Once Upon a Day: Brenda Fassieby Lindokuhle Nkosi / 09.06.2011
“You know how I want to die? I want to die in my sleep. I don’t want to die with a gun wound, or an accident. I don’t want to be buried in the sand, people are going to build houses on top of me. No. I’m going to be in the sea.”
For two weeks Brenda Fassie clung desperately onto the thinning threads of what had been a tumultuous life. Slipping in and out consciousness, breathing temporarily without the assistance of respiratory machines; she gave fleeting hope to the hordes gathered in the corridors of Sunninghill Hospital. Friends, family, people who’d been vaguely touched by her held tearful vigil outside the ward, rejoicing loudly at any sign of life. A twitch of her fingers. A slight (possibly imagined) toe-wiggle. Even in her death, she dominated the headlines. Radio updated listeners on her condition after almost every song. She died on Sunday, 9 May 2004.
Brenda Fassie was a conflicted being. In the short documentary Once upon a Day, filmmaker Eddie Edwards follows her as she returns to her home to Langa Cape Town, for the first time in two years. In candid monologues, she inadvertently reveals the strained tensions that pulled her soul apart. From a room in a plainly decorated Holiday Inn, she mourns the childhood fame that robbed her, in the same breath, of grieving the death of her mother and the loss of the freedom to eat food with her fingers. She says she no longer enjoys the fame she so fervently sought (absconding to Johannesburg with nothing besides a pair of wet jeans in a plastic bag). And yet in various scenes she’s seen courting the attention of strangers. Offering autographs, giving impromptu performances on Lower Main. This agonising tension was integral to her character. The searing dichotomy of being MaBrr.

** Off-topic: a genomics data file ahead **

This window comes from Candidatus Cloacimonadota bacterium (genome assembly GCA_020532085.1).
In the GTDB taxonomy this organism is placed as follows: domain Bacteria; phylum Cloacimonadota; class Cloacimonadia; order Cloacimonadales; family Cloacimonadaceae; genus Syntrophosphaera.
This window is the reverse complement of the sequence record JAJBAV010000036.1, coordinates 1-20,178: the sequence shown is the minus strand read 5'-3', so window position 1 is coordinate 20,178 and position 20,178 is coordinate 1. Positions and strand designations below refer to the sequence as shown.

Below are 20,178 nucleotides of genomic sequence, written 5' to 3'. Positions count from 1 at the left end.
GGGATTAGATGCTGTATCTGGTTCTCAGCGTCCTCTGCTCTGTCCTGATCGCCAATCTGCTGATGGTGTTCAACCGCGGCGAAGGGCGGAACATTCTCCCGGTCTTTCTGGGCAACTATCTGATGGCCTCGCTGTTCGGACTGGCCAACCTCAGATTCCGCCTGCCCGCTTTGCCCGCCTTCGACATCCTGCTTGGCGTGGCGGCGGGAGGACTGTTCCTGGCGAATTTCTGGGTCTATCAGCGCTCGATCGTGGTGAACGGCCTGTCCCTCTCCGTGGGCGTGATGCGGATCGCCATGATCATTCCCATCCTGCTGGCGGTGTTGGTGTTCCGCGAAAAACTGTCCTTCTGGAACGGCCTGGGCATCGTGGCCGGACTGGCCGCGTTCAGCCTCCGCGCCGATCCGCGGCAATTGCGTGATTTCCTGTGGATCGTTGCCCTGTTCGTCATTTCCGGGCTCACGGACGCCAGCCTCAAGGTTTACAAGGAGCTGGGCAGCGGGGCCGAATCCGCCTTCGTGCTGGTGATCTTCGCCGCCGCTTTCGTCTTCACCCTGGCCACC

One moment she’s the quintessential non-diva: buying cheap sunglasses from the local chemist, greeting bergies, offering children meat at the chisa nyama. The next she’s raging at a drunk, telling him that she could buy him, calling him a non-entity.
The drugs that induced her fatal coma are barely touched upon in the film. Many darker, uglier parts of her life are quickly gazed over, or completely ignored. There is no mention of the unsolved paternity of her son. Of the night she awoke to the overdosed, lifeless body of her lesbian lover. Of the times she accused her family of being money-grabbing scavengers. In the film, they’re overly affectionate, hugging and kissing. Dancing to one of her songs in the living room of their familial home.
At the end of the 30-minute documentary, Sis Brenda’s disembodied voice speaks frankly about death. Images of seagulls, the ocean, and fishing trawlers flash on the screen jarringly on the screen. This is no salacious tell-all. It’s not a comprehensive visual encyclopedia on the force that was Ma Brr. It’s just a camera and her outrageous personality. There’s nothing more to it beyond the big personality that only just saves it.
Once Upon a Day shows in:
Cape Town on Saturday 11 June at 8.15pm and again on Sat 25 June at 8.00pm – @ The V&A NuMetro.
Jozi on Sat 18 June at 6.00pm @ NuMetro Hyde Park and again on Friday 24 June @ The Bioscope in Maboneng at 8.00pm
Check Encounters for more details.